If you do feel you’ve over-done it, speak to your local pharmacy about any help or advice they can offer, whether that’s extra support for your joints with knee or ankle braces, vitamins and supplements or muscle relaxant creams.
Don’t think we’re talking about you suddenly taking up triathlons or running a marathon either. The mental health charity Mind states that any physical activity helps to maintain mental health, so there’s no need to go to extremes.
You could go for a walk around your local park, either on your own, with a friend or maybe even while making a phone call if you’re pressed for time. That will help you to raise your daily step count and also give you a challenge to aim for from day to day and week to week. Every little helps, so think about riding a bike rather than driving for shorter journeys or if you’re on the bus, how about getting off a stop earlier and walking the rest of the way?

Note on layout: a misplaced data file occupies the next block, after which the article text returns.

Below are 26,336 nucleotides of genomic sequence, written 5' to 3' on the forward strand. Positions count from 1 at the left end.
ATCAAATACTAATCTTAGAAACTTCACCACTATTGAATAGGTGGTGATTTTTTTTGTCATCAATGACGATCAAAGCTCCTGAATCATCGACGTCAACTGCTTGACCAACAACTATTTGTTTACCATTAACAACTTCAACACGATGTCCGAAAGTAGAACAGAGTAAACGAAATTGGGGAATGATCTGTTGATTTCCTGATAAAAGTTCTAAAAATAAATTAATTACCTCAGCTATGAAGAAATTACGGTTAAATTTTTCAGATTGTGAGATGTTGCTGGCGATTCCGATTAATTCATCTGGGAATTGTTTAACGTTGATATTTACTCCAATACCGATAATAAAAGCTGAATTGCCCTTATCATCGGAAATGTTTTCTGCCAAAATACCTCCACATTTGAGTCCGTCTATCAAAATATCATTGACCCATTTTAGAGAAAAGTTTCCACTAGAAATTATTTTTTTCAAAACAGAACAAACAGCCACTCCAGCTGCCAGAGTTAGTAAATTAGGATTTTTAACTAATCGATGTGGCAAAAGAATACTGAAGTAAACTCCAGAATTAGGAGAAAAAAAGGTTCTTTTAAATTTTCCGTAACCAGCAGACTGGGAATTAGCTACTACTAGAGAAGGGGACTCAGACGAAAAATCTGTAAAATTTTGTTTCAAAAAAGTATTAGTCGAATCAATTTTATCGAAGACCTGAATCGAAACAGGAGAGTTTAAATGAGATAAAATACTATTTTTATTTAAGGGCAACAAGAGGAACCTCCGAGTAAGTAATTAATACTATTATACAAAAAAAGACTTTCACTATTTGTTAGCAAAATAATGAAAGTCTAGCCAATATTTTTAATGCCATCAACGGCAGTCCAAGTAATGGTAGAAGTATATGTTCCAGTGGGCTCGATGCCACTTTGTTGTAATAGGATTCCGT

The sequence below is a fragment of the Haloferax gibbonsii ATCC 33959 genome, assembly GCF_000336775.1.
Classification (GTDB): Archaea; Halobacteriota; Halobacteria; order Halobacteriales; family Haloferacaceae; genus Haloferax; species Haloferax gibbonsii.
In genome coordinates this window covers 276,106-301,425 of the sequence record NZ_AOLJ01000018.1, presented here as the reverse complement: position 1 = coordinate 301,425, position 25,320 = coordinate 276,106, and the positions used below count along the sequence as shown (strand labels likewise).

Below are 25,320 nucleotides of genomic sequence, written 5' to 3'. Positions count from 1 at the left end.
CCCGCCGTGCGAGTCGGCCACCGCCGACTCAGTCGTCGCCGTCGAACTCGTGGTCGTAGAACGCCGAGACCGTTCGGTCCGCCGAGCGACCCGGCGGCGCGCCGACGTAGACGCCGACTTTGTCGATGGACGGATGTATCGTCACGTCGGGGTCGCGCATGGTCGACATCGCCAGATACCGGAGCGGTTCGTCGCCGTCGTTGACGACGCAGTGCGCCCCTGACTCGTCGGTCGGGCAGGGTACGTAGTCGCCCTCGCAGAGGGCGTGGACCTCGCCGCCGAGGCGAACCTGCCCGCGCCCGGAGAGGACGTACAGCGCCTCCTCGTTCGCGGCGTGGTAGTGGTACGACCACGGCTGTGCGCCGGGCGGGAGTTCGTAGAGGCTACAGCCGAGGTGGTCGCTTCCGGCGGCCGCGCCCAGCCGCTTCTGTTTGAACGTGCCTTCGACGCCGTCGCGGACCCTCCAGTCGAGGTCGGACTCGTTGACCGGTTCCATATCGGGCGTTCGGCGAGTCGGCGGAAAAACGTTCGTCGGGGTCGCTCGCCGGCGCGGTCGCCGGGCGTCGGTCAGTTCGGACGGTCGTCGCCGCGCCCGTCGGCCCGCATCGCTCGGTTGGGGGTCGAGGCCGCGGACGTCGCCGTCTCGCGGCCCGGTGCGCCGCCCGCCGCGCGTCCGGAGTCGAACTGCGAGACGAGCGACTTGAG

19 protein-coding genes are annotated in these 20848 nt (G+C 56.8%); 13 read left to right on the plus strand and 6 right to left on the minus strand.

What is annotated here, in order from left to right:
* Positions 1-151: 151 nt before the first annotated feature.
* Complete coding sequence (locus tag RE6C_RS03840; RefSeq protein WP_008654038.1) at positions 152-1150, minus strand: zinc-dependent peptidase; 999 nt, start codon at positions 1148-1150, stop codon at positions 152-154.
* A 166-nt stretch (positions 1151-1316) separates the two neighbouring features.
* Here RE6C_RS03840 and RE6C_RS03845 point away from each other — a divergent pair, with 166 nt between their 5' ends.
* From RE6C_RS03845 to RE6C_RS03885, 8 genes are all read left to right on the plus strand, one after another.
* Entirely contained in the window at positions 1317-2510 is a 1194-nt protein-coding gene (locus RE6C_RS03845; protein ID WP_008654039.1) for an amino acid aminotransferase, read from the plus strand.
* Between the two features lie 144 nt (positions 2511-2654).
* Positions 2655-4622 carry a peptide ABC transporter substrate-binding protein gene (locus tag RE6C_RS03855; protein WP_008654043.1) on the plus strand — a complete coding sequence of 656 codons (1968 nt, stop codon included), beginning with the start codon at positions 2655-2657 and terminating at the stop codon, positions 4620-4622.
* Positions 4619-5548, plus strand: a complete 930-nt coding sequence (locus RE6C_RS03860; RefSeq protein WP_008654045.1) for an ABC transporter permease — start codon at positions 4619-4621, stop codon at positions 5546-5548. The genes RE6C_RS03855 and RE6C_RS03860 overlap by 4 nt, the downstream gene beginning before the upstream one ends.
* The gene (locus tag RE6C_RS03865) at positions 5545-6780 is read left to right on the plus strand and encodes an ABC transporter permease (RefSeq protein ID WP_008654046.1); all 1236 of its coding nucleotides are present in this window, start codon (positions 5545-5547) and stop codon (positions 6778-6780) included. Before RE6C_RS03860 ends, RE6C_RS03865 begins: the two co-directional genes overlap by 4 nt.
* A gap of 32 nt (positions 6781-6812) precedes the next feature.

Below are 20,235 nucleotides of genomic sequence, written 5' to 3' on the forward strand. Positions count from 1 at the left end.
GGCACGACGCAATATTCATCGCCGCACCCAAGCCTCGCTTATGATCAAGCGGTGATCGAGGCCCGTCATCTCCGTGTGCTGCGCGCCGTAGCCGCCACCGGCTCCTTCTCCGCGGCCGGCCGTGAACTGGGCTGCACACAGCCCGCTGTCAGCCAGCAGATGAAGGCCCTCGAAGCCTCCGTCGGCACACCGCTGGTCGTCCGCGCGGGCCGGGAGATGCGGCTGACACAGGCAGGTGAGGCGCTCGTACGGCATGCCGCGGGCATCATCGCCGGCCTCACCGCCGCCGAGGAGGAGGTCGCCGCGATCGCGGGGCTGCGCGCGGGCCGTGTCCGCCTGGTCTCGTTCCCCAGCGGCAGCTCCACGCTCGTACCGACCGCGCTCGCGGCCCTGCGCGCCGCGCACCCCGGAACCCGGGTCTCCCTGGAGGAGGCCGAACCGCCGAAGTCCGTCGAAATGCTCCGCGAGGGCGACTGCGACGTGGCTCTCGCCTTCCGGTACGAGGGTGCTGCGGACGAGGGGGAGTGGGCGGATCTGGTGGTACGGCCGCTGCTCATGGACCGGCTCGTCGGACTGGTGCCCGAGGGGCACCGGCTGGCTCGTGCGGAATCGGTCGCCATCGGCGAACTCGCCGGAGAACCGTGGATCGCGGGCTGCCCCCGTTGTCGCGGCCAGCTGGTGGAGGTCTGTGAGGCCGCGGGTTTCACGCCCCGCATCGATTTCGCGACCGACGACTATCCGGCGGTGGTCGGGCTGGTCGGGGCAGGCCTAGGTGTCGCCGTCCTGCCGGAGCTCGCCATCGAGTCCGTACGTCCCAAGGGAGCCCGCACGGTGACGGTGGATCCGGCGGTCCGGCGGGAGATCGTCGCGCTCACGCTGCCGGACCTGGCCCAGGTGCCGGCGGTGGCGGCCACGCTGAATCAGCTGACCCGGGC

If you’re looking for something a little more strenuous, then you should definitely consider your age too. In your 20s, you need to incorporate cardio, weight training, balance work and training. For women, it’s important to try weight training to help build muscle and also to increase your bone density, while for men yoga will help with flexibility and mobility and lead to a healthier posture.
In your 30s, resistance training and high intensity interval training are crucial especially for women to offset any future complications from osteoporosis or arthritis. Muscle mass and strength start to decline once you turn 30, so again strength training is crucial.